Book review: The Masterpiece

This is the third Fiona Davis novel I’ve read. Her novels are ideal for someone like me, who enjoys dual storylines: one historical, one contemporary. It’s a plus that Davis’ novels always include a New York landmark that serves as an additional story protagonist.

In her first novel, it was the Barbizon – housing for single women (and predominantly models) who came to work in New York. Her next novel followed the unveiling of the Dakota Towers. The Masterpiece covers the glittering Grand Central train station in its hey day, and in its decayed state in the 1970s, when city planners were discussing its destruction.

Although I enjoyed the historical context of the first two novels, the balance of interesting history and compelling characters and storylines just wasn’t there for me in her first two novels. With The Masterpiece, Davis seems to get the formula right.

The year is 1928, Clara has moved across the country to make her dreams of becoming an artist come true in New York City. It’s not easy for a woman, but she’s on her way. She teaches classes at the Grand Central Art School, while trying to make it as an illustrator for the booming advertising industry.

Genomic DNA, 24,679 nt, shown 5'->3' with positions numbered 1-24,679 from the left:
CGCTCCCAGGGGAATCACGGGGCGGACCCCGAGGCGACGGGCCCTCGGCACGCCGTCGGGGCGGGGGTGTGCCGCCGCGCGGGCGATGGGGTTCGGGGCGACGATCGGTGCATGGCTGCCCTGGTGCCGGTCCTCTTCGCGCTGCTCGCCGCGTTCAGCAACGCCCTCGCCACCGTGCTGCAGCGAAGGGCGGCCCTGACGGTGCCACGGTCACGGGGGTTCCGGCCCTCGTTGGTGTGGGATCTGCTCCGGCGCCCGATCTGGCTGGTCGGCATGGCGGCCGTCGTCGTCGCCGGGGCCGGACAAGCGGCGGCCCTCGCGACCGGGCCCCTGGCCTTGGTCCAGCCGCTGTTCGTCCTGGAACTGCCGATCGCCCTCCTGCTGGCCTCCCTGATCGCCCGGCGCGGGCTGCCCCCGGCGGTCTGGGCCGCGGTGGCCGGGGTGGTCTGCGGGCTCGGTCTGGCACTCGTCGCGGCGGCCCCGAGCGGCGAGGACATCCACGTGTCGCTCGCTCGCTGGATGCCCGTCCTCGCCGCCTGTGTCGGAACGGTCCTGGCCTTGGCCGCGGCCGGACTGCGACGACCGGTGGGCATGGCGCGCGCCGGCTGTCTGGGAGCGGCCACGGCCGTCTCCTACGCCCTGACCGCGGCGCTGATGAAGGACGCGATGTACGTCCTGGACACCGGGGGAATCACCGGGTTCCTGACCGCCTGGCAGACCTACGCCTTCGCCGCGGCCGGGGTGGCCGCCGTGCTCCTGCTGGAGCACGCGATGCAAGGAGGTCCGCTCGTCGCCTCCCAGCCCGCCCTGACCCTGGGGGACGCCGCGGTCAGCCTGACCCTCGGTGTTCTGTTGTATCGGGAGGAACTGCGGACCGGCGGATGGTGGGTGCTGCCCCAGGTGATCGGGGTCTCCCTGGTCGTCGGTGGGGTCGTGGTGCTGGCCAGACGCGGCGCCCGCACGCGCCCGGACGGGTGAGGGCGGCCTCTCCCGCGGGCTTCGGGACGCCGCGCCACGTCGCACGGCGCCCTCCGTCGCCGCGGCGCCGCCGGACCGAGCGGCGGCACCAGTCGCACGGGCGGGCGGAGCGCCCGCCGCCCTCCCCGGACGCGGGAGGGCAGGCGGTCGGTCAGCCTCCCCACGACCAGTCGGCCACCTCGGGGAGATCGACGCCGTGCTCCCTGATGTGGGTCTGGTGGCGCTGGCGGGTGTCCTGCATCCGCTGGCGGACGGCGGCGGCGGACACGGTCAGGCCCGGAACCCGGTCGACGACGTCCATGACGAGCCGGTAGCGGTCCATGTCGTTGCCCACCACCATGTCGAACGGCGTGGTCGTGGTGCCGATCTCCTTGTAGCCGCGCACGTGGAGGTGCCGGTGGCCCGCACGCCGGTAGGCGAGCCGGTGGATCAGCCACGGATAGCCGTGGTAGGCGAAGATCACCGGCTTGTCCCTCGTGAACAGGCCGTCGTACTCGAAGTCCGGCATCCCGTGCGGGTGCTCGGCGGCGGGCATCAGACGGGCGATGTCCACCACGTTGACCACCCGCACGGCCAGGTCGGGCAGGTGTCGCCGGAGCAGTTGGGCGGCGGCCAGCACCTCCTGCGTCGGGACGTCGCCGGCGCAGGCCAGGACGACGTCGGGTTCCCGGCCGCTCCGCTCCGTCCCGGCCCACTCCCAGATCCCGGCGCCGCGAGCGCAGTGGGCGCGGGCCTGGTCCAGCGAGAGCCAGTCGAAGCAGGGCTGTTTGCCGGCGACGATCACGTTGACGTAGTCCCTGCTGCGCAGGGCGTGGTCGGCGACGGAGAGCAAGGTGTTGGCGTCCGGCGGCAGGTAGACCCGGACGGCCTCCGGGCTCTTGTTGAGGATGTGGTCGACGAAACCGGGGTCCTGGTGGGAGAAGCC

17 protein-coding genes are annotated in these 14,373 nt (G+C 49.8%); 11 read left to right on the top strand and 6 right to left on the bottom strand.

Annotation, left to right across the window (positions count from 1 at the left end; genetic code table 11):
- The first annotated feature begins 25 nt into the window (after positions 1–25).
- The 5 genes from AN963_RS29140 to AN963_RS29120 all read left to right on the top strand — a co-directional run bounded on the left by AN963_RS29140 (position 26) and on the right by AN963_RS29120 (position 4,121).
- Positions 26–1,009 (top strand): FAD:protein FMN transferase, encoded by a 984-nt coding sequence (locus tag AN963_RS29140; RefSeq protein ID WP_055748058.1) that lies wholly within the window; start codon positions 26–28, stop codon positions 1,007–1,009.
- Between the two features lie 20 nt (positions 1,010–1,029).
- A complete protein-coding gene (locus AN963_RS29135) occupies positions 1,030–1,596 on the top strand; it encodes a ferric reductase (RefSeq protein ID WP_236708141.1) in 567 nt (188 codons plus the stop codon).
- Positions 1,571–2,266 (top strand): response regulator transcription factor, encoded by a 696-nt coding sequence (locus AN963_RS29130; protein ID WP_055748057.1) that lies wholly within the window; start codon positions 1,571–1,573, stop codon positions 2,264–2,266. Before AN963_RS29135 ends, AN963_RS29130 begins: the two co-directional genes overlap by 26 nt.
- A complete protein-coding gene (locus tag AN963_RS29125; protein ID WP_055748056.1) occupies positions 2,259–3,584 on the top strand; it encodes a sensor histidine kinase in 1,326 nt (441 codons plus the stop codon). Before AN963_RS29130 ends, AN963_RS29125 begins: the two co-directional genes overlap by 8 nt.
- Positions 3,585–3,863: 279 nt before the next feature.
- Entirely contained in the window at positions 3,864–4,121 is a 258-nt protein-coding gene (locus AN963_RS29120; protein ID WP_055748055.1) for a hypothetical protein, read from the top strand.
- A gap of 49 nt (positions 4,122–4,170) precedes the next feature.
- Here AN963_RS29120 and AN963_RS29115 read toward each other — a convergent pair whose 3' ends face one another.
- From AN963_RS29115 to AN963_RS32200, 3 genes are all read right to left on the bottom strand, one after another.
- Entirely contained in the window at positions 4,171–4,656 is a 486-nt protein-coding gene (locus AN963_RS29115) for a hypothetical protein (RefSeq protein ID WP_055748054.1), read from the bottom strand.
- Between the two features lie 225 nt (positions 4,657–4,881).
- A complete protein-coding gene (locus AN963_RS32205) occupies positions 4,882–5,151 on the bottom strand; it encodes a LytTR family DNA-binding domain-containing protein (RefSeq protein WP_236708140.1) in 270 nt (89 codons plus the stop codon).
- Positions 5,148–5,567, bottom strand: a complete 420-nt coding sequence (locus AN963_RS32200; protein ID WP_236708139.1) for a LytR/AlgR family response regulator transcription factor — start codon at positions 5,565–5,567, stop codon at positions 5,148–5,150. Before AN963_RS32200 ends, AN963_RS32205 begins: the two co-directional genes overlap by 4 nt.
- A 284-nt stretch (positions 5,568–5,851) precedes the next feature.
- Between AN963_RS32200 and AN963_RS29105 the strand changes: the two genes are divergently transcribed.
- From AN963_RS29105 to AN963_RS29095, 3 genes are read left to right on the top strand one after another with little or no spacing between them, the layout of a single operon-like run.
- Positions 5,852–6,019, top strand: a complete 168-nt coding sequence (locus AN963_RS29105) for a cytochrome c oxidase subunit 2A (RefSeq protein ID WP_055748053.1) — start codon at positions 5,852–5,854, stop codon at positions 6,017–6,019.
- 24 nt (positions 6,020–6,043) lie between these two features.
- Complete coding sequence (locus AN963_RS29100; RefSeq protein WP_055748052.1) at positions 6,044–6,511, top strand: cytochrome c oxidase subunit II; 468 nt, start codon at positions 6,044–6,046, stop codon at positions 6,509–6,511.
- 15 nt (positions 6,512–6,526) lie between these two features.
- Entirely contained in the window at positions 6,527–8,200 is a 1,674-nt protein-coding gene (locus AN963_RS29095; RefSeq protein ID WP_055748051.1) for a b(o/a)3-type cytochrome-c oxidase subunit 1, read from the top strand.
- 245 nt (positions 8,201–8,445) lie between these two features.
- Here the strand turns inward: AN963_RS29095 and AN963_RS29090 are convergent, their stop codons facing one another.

Almost five decades later, Virginia hasn’t found the transition to the 70s easy. The world is changing all around her. Her corporate lawyer husband once provided her stability and a sense of purpose, but now he’s left her to fully embrace the sexual revolution. Needing to make ends meet, she takes the only job available to her – in the visitor’s office of the crumbling Grand Central Station.

The stories of Clara and Virginia intertwine, as Virginia becomes swept up in the campaign to save Grand Central station from certain destruction, and as she attempts to piece together the details surrounding the illustration artist Clara, who mysteriously disappeared in 1931. This is a fast, enjoyable read, and New York’s Grand Central is a worthy protagonist in this novel.

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